Creeva’s Shared items in Google Reader

January 4, 2008

by — Posted in Lifestream Archive

Creeva’s shared items in Google Reader

Creeva’s Shared items in Google Reader


Rare Atari Breakout handheld shows up on eBay

Posted: 03 Jan 2008 04:58 PM CST

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It’s certainly not the first bit of super rare Atari gear to show up on eBay, but those looking to expand their collection may want to take stock of their bank account right about now, as the Super Breakout handheld prototype pictured above (apparently one of only two known to exist) is now up for auction with less than a day to go. As you might have guessed, it doesn’t actually work, or even have the finished branding, but it apparently is the real deal — purchased directly from the handheld’s designer, no less. If that’s got you all nostalgic for what could have been, you’ll only have to beat $385 (as of this writing) to be the top bidder, although you can be sure you’ll have to drop a good deal more than that if you actually want to get your hands on it.[Via OhGizmo!]


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Plaxo Flubs It

Posted: 03 Jan 2008 12:22 PM CST

News leaked prematurely today about a new Plaxo Pulse feature that allows users to match Facebook contacts to Pulse contacts, and then import contact data about the matches into Pulse.

Plaxo has been testing the feature with a number of journalists and bloggers. It involves running a script against Facebook. You tell Plaxo your Facebook account credentials; Plaxo then goes in to Facebook, looks up every one of your friends, and pulls down their contact information.

Plaxo could have done most of the work via the Facebook API (and in fact we covered a startup called FriendCSV that does just that). But the Facebook API doesn’t allow exporting of a crucial piece of data, email addresses. In fact, emails are shown as images instead of text on Facebook so that scripts cannot easily download them.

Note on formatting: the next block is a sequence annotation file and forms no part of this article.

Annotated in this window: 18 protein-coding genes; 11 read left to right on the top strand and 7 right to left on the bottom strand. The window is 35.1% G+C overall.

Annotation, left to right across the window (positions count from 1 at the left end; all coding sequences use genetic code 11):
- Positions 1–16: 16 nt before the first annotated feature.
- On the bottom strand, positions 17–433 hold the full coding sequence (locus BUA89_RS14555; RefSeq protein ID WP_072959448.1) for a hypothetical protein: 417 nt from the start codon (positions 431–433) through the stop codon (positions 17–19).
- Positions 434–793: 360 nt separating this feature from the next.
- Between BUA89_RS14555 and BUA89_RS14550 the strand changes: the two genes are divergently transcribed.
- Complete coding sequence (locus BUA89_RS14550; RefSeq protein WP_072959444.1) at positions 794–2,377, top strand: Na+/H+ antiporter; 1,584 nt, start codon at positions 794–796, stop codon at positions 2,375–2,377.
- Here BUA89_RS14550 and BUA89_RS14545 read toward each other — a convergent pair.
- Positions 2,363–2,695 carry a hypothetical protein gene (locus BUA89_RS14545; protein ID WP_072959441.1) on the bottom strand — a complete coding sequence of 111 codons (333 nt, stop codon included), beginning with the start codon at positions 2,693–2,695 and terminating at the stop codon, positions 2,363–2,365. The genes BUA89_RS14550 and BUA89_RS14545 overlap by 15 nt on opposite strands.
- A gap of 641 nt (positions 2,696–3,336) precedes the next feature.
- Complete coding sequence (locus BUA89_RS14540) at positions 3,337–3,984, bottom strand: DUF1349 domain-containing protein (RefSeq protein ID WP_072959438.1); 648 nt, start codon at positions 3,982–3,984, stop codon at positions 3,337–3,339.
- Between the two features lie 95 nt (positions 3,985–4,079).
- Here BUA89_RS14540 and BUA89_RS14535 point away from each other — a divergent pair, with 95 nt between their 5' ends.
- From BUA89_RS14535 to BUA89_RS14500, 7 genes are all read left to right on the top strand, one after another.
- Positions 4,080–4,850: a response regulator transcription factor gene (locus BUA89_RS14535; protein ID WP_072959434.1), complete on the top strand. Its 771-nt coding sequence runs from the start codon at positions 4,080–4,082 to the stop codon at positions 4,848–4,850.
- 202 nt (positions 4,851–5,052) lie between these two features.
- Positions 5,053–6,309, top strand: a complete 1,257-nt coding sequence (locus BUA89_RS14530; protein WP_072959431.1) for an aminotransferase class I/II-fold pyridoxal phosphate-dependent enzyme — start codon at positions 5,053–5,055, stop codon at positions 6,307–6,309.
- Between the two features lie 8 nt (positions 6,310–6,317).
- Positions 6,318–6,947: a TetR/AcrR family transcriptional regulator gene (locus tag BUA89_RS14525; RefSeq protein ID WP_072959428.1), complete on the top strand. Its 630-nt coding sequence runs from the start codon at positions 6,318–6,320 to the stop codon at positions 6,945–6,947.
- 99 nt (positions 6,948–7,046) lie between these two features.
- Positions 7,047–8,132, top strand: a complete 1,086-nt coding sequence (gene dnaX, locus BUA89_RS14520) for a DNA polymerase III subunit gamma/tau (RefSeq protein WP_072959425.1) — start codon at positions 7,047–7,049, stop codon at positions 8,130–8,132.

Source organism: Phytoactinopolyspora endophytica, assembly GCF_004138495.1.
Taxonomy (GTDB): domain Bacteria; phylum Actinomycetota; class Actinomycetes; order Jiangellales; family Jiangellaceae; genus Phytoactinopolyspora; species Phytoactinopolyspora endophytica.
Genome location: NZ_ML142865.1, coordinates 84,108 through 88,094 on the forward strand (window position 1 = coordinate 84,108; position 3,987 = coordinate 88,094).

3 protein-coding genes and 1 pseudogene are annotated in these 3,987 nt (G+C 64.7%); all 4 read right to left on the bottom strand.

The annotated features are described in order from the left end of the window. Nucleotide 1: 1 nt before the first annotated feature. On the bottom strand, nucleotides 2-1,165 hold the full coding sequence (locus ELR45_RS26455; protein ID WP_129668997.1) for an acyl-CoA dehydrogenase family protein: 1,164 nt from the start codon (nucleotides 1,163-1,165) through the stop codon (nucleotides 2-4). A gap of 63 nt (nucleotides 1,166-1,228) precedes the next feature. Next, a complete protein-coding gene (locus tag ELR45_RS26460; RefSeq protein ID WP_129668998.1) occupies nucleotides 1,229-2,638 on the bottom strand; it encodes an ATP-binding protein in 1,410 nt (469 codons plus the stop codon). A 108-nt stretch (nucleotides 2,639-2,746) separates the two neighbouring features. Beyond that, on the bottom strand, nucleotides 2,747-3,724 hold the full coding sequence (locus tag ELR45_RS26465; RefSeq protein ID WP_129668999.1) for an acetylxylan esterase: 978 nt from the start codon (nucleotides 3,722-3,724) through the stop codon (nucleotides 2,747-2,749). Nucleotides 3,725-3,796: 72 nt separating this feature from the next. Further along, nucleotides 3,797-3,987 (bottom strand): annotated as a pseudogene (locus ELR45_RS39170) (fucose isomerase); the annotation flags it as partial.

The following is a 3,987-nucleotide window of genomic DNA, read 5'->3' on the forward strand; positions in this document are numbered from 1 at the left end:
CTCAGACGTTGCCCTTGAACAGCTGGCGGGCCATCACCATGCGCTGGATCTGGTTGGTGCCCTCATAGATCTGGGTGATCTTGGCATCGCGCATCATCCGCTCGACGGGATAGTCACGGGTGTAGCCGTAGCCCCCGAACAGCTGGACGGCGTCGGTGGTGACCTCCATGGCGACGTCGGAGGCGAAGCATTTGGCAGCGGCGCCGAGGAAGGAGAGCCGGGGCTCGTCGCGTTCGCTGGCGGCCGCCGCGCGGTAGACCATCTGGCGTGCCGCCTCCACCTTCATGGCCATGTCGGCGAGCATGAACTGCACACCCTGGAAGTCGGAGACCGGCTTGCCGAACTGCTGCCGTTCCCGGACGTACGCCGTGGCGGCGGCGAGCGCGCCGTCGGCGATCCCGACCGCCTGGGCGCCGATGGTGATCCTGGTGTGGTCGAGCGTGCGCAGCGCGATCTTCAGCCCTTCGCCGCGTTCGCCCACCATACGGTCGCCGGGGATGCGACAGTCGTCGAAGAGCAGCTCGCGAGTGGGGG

So Plaxo avoided the API and went with screen scraping. They developed optical character recognition software to recognize email addresses and add them to the export.

Facebook doesn’t like this, of course. But it isn’t Plaxo that’s paying the price. It’s the journalists and bloggers who’ve been testing out the service. Robert Scoble was banned yesterday from Facebook for running the script. He received an email from Facebook that said “Our systems indicate that you’ve been highly active on Facebook lately and viewing pages at a quick enough rate that we suspect you may be running an automated script. This kind of Activity would be a violation of our Terms of Use and potentially of federal and state laws.”

Plaxo was certainly aware of the risk. In an email from the company asking me to try the service last week, they said “We don’t know whether Facebook will try to shut us down (despite their increasing verbal support for the concepts of open-ness), so we want to let a few key folks have access to the functionality before we make it available to everyone.”

Yeah, they guessed right. Plaxo started running automated scripts against Facebook without any warning or discussion with them beforehand, in violation of their terms of service and, I’ll add, common sense. Of course users were shut down. Facebook must regulate this kind of behavior, without it the service would crumble.

Beyond the automated script issue, Facebook also has a very good reason for protecting email addresses – user privacy. Robert Scoble may be perfectly fine with having my contact information be easily downloaded from Facebook, but I may not be. Ultimately it should be me that decides, not him. And if Plaxo wants to push the envelope on user privacy issues, again, perhaps they should at least have given Facebook a heads up. And be prepared to take the consequences themselves instead of passing them off to their users. Robert Scoble was Plaxo’s lab rat in this experiment. I’m glad I wasn’t one, too.

Update: Loren Feldman basically agrees with me.

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A fair use primer for online content creators

Posted: 03 Jan 2008 11:31 AM CST

Fair use wasn’t just bolted on to copyright law; it stems from the very purpose of copyright. A new report hopes to teach creators of user-generated content about when using other material is fair and when it might not be.

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IPv6: coming to a root server near you

Posted: 02 Jan 2008 11:43 PM CST

On February 4, 2008, ICANN will add IPv6 addresses for four root DNS servers to the root zone file, making full IPv6 Internet connections a reality. Time to check that DNS software and those firewalls to avoid any possible trouble.

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Iowa State Presidential Primary: Online Caucus Coverage

Posted: 02 Jan 2008 05:40 PM CST

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